Professor Godfred A. Bokpin, an IMANI Fellow, has expressed doubts about Ghana's resolve to never go back to the International Monetary Fund (IMF) after doing so 16 times.
He said he would believe a married couple that say they wouldn't be having a fourth child, than he would the country, Ghana.
Professor Bokpin said it was inevitable to borrow because of the numerous promises politicians make.
He said a careful study of Ghana's love relationship with the IMF reveals that it dates back to the mid-1960s, and since then on the average, every three years and nine months Ghana's goes back to the IMF for help.
Prof Bokpin said this in his inaugural IMANI Fellowship Lecture on "How the 2019 Budget Addresses Sustainability Concerns Post-IMF Programme."
The 2019 Budget Statement of Ghana is the first budget after the three-year IMF extended credit facility.
Given the exclusion of the IMF conditionalities from the 2019 Budget, there are key concerns on debt sustainability, fiscal discipline, and enhanced revenue mobilisation.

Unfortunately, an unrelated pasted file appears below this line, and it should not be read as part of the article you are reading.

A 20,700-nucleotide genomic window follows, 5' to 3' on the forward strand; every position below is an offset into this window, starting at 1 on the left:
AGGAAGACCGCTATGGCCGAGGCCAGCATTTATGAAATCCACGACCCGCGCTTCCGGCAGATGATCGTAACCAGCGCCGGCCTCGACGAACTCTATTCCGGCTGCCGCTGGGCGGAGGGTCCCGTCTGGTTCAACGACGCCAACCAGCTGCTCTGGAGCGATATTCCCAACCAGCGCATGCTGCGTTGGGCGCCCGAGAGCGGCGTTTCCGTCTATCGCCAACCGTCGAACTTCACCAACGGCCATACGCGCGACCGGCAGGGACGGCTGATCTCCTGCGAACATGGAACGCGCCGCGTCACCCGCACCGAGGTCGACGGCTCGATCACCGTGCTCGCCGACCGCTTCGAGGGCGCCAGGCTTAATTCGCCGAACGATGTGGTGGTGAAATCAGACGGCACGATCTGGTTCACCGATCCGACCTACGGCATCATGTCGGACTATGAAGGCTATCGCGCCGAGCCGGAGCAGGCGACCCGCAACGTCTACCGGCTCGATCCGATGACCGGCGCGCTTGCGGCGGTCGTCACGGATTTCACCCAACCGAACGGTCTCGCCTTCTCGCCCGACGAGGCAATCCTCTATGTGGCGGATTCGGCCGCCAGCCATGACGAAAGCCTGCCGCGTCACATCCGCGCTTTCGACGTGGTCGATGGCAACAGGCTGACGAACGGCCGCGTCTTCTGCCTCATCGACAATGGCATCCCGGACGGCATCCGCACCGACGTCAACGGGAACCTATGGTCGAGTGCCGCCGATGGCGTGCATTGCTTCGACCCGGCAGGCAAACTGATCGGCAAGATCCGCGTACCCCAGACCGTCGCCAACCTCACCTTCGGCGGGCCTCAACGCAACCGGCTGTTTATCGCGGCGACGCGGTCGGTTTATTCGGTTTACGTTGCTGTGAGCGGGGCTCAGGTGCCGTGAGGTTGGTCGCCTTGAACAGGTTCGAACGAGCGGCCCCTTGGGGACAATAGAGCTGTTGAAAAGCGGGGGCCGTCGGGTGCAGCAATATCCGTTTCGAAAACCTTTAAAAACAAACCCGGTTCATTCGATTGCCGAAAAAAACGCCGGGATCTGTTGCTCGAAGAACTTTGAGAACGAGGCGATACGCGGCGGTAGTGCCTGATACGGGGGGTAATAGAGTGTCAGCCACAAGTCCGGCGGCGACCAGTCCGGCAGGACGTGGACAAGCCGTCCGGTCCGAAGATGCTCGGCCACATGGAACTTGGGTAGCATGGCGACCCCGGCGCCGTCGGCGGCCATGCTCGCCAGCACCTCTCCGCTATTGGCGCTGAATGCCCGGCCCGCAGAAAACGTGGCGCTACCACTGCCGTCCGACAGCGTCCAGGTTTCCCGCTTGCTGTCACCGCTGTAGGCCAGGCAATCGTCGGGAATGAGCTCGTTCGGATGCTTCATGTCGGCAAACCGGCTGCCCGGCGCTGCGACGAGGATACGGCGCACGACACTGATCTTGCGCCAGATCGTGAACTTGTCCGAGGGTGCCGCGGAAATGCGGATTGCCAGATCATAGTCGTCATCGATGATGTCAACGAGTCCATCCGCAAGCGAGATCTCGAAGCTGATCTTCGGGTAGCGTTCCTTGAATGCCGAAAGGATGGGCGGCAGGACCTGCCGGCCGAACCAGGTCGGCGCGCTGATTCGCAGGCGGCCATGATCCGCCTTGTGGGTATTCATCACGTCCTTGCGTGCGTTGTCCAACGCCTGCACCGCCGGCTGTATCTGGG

The lecture sought to examine the extent to which the 2019 Budget addresses these concerns.
Prof Bokpin said going forward Government could consider the IMF Policy Support Programme (PSP).
He said the PSP offers low-income countries that do not want—or need—Fund financial assistance a flexible tool that enables them to secure Fund advice and support without a borrowing arrangement.
Prof Bokpin said this non-financial instrument was a valuable complement to the IMF’s lending facilities under the Poverty Reduction and Growth Trust.
He said the PSP helps countries design effective economic programmes that deliver clear signals to donors, multilateral development banks, and markets of the Fund's endorsement of the strength of a member's policies.
He noted that the PSP allowed them to continue their periodic review.
Prof Bokpin said growing the economy and exporting would improve our rankings on the DSI.
He said maintaining stable exchange rate was key given the composition of Ghana’s debt stock.
He said the Government needed to devise responsible funding alternatives to bridge the huge infrastructural deficit.
"The rate at which we borrow to finance the infrastructural deficit has implication for boosting productivity growth," Prof Bokpin added.